By Jimmie Hawkins
So Jesus sent Peter and John, saying, “Go and prepare the Passover meal for us that we may eat it.” They asked him, “Where do you want us to make preparations for it?” “Listen,” he said to them, “when you have entered the city, a man carrying a jar of water will meet you; follow him into the house he enters…
In the gospel of Luke, Jesus, in making preparations for the Passover meal, tells two of his disciples to go into the city of Jerusalem to prepare the meal. They want to know where and are guided by the description of a man carrying a jar of water. In our contemporary mind, this is not an unusual description and could match almost any man. But not so in the days so the Lord, for carrying water was a woman’s job and a stigma for a man.
There are still stigmas today. When people act in ways contrary to society’s standard, gendered expectations of them, when people challenge the norms of accepted protocol, they draw sideward glances and judgmental thoughts. Transgender persons find themselves in a time when more and more they are establishing and building communities that are open and accepting. Yet also, we live in a time when violence and rejection are still far too prevalent.
But like Jesus, we must not only allow, but encourage and support people in their quest to be truthful to the person God created them to be. If there ever was a time when Jesus could have made a condemning statement about sexuality or gender, it is presented in this passage from Luke. Rather than judgement, the Lord said, “follow him into the house he enters…”Jesus is willing to enter any home where he is welcome. Jesus is eager to engage, love and serve with those people whom society rejects. Therefore, we too, as the church, must affirm transgender persons in their quest for wholeness and loving acceptance.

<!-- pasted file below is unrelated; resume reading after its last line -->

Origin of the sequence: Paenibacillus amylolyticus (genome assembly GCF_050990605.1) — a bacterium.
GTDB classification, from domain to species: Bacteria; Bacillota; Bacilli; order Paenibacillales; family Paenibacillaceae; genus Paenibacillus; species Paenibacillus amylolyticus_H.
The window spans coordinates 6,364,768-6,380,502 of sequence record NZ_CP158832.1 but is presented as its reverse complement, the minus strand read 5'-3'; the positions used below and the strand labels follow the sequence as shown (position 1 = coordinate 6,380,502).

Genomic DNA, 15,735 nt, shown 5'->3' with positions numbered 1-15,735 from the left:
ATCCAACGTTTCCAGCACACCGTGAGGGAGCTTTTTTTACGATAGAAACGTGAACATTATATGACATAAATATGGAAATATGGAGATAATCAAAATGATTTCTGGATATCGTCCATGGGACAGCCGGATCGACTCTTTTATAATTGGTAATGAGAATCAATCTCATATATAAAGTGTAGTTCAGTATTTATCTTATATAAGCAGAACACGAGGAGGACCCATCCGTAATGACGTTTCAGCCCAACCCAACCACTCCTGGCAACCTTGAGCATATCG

The Presbyterian Church (U.S.A.) finds itself in the providential position to embrace and welcome those whose identify as transgender. It is our mandate as a part of the body of Christ universal to love one another, as we are all created equally in the eyes of God. To anyone who feels trapped within the confines of a body which feels alien and distant, we offer our love, prayers, words and actions of affirmation and support.
The 223rd General Assembly overwhelmingly passed two overtures to this position. Overture 11-12 says: “Standing in the conviction that all people are created in the image of God and that the Gospel of Jesus Christ is good news for all people, the 223rd General Assembly (2018) affirms its commitment to the full welcome, acceptance, and inclusion of transgender people, people who identify as gender non-binary, and people of all gender identities within the full life of the church and the world. The assembly affirms the full dignity and the full humanity of transgender people, their full inclusion in all human rights, and their giftedness for service. The assembly affirms the church’s obligation to stand for the right of people of all gender identities to live free from discrimination, violence, and every form of injustice.”
Overture 11-13 says: “Celebrating the expansive embrace of the gospel of Jesus Christ and the breadth of our mission to serve a world in need, the 223rdGeneral Assembly (2018) affirms the gifts of LGBTQIA+ people for ministry and celebrates their service in the church and in the world.”
This Advent season let us hold dear the revelation, “Unto us a child is given, unto us a child is born, who is Christ the Lord.” As our hearts are touched by the awareness that God sent God’s only begotten son in the person of a vulnerable, innocent, dependent infant, let our hearts also be moved by the same vulnerability that so many in the transgender community experience on a daily basis. May our gift as a church, and as Christians, be the gift of agape love which, when it is freely and unconditionally given, grants so much in return.